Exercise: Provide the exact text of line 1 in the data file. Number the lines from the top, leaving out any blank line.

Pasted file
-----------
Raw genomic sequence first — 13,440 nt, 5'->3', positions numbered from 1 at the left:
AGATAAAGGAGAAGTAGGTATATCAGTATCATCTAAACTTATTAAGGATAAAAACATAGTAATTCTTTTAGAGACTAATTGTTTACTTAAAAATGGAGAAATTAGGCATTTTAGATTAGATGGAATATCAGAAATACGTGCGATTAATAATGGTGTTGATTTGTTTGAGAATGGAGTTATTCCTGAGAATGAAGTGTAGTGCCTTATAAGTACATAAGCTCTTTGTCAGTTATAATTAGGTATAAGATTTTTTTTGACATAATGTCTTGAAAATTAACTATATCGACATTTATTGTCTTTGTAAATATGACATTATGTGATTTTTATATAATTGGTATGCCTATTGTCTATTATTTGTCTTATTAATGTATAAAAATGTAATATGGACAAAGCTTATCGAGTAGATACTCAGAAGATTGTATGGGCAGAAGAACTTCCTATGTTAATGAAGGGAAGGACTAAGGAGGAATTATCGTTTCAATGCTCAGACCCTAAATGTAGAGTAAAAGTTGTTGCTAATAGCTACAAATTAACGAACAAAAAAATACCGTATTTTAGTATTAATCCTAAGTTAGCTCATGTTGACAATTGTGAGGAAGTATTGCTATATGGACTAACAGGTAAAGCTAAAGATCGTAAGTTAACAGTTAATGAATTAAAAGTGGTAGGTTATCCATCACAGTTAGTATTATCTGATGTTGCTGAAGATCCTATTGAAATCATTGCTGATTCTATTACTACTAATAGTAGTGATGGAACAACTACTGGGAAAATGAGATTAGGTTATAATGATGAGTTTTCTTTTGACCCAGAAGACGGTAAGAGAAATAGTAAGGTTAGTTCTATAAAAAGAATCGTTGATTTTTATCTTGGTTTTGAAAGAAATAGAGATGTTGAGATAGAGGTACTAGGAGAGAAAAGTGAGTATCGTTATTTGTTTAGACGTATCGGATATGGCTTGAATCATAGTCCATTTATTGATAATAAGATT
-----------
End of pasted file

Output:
Raw genomic sequence first — 13,440 nt, 5'->3', positions numbered from 1 at the left: